Wednesday, February 10, 2010
Pearl lived on the fourth floor.
She was just one character among a stack of characters piled atop one another like theatrical cordwood. They were far more interesting than their medical diagnoses.
Frankie Bustamonte’s “dolls,” which leapt into life when you opened his door (James Brown, Rodney Dangerfield, Dean Martin), were infinitely more entertaining than his ulcers that wept like Italian fountains. Angel Martinez’s kitchen chair, which exploded in a cloud of nesting roaches when I knocked it over, was far more heart stopping than his diabetes. The little “casitas” that Jorge Pimental built, shrines to the Blessed Mother wired with blinking lights, far outshone the troubles he had managing his cardiac medications. And the three-story speakers that Julian Johnson had hooked up to his TV (I always arranged my visits around Soul Train) rattled my gut much more dramatically that Julian’s super-pubic catheter ever did.
But I remember Pearl more for her stories, and for that one sentence she said to me one day. And maybe for her wigs. They were fabulous.
I was dressing the wounds to her right foot. The apartment smelled of cake baking in the oven. This foot was very important to Pearl, because, well, because it was the only one she had. The other had been unceremoniously sawed off a number of years ago. A fine scar ran from in between her toes and along the top of her foot.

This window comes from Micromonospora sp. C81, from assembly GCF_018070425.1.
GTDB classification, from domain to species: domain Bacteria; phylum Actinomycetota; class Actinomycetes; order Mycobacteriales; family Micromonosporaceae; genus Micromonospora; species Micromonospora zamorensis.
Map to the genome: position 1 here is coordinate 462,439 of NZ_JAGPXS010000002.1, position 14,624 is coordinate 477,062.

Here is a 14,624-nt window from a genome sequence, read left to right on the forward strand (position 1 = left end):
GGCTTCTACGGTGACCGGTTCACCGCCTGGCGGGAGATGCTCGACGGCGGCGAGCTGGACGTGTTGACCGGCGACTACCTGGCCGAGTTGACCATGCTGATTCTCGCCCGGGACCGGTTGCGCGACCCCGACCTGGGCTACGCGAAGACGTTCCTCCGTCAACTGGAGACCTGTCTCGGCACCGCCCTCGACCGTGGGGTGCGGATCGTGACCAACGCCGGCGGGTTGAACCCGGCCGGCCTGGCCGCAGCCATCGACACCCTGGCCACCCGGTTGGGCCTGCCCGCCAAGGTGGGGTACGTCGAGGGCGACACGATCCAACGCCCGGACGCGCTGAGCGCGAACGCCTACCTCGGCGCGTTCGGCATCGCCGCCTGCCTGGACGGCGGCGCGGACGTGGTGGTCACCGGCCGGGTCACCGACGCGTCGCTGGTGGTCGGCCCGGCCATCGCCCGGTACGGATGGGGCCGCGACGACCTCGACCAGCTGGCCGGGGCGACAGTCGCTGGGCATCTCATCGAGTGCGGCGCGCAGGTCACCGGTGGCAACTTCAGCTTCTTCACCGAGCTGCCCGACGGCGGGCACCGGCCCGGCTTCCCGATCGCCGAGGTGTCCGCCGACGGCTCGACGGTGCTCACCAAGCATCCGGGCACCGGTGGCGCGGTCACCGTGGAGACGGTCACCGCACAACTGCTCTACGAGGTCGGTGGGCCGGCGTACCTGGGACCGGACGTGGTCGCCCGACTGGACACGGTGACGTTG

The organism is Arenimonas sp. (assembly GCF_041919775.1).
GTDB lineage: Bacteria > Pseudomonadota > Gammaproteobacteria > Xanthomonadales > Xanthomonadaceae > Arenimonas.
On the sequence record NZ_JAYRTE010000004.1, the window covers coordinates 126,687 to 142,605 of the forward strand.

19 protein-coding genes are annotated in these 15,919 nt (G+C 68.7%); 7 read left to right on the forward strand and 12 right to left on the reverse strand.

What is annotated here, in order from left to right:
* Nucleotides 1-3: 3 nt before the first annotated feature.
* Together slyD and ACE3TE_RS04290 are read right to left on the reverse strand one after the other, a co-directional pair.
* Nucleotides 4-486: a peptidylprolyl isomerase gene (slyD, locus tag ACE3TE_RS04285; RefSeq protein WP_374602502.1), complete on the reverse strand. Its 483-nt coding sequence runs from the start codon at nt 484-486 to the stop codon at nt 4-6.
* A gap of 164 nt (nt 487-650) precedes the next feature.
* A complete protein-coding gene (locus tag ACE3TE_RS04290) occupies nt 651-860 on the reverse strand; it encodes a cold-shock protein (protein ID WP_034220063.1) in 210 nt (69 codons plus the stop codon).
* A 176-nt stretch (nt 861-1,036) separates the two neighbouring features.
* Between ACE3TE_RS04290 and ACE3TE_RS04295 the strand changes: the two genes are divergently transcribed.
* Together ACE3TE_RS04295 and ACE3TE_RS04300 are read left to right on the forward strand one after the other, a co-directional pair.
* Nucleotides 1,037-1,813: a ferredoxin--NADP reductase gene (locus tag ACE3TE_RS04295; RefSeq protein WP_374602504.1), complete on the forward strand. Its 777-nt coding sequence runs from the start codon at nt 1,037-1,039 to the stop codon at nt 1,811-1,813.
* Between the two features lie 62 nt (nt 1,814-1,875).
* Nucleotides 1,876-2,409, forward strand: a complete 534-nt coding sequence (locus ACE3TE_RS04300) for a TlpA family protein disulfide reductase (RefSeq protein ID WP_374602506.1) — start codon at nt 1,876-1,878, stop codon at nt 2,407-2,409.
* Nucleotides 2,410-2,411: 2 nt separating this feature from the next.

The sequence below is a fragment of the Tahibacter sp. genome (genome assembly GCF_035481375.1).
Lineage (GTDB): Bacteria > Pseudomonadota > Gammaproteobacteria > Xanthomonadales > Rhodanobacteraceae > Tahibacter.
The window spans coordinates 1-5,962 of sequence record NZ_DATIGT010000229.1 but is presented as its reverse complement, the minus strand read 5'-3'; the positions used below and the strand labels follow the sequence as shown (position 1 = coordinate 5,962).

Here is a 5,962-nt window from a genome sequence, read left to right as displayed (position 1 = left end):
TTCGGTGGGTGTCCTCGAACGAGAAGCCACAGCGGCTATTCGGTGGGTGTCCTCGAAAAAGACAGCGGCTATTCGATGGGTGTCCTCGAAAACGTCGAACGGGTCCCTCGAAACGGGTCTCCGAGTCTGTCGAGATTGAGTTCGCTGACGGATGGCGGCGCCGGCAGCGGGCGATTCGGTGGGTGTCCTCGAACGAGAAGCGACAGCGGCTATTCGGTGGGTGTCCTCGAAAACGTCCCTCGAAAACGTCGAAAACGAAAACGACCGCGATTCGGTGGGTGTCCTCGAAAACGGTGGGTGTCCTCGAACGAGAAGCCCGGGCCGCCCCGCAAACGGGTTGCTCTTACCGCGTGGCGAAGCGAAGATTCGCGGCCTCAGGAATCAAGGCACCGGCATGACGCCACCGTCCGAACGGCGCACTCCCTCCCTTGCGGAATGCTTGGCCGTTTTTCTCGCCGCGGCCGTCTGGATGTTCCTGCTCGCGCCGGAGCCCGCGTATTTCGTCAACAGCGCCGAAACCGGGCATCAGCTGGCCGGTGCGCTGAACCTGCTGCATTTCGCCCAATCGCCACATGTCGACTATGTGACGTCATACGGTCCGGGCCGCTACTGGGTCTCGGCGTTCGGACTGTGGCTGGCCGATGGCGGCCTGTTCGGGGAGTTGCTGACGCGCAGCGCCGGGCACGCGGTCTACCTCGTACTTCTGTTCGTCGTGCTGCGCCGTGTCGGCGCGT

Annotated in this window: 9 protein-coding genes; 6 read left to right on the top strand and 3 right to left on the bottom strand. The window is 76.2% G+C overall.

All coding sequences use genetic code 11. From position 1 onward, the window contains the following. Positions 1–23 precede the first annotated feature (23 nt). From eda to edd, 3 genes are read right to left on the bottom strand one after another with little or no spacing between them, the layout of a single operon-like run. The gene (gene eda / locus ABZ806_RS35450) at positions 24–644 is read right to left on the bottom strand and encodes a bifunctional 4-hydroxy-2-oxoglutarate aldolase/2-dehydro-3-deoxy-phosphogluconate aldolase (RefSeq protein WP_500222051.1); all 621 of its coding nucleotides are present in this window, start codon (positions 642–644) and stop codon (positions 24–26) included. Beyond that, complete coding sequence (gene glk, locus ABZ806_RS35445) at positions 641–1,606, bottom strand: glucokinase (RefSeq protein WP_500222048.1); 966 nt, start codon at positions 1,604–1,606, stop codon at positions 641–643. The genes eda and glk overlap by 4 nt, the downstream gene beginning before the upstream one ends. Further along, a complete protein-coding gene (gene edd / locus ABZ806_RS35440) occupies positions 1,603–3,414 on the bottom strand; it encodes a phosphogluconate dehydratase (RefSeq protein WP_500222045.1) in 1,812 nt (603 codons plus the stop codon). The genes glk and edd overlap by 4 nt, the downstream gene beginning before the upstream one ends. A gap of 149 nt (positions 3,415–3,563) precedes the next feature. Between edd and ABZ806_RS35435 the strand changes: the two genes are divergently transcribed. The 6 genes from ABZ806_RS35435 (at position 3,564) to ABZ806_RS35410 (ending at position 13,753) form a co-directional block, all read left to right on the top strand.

“How’d you get that Pearl,” I asked, as I began to wrap her foot in white gauze.
“Oh baby, that happened a long time ago, but I’ll never forget it as long as I live,” Pearl said, leaning back in her chair.
“My brother was chopping wood and he went inside for something. When he walked past me he said, ‘Girl, don’t you go touching that axe.’”
“Now that was all he had to say to me, because then that axe was the onliest thing I could see in the whole yard. So I went up to it, took a big swing like I seen him doin’, and put that thing right into my foot.”
Pearl laughed a big hearty laugh and looked at me to make sure I was engaged.
“Well then my father, who knew a lot about healin’ things, took me on down to the river, washed it out, covered it in clay, and then wrapped it in some cloth. Look at how beautiful it healed. Ain’t that something.’”
As I was packing up my bag, Pearl went into the kitchen and came back with a big cake wrapped in aluminum foil.
“Take this with you now.”
We danced around for a second with the “No, I couldn’t,” and the “Yes, I want you to,” and the “I shouldn’t,” and then she sealed the deal with the sentence.
“Now girl you got to take this cake because the cake I make is so good it’ll make you want to slap yo mamma.”
I began to laugh as she put the big cake into my hands.
“Slap your mamma?” I said, practically choking on the words, “What’s that mean?”
“It’s just something we say,” Pearl said. “It means it’s real good.”
The cake was warm in my hands, and the smell rose into my face like wonderful memory.
It was fabulous.
If you don’t believe me...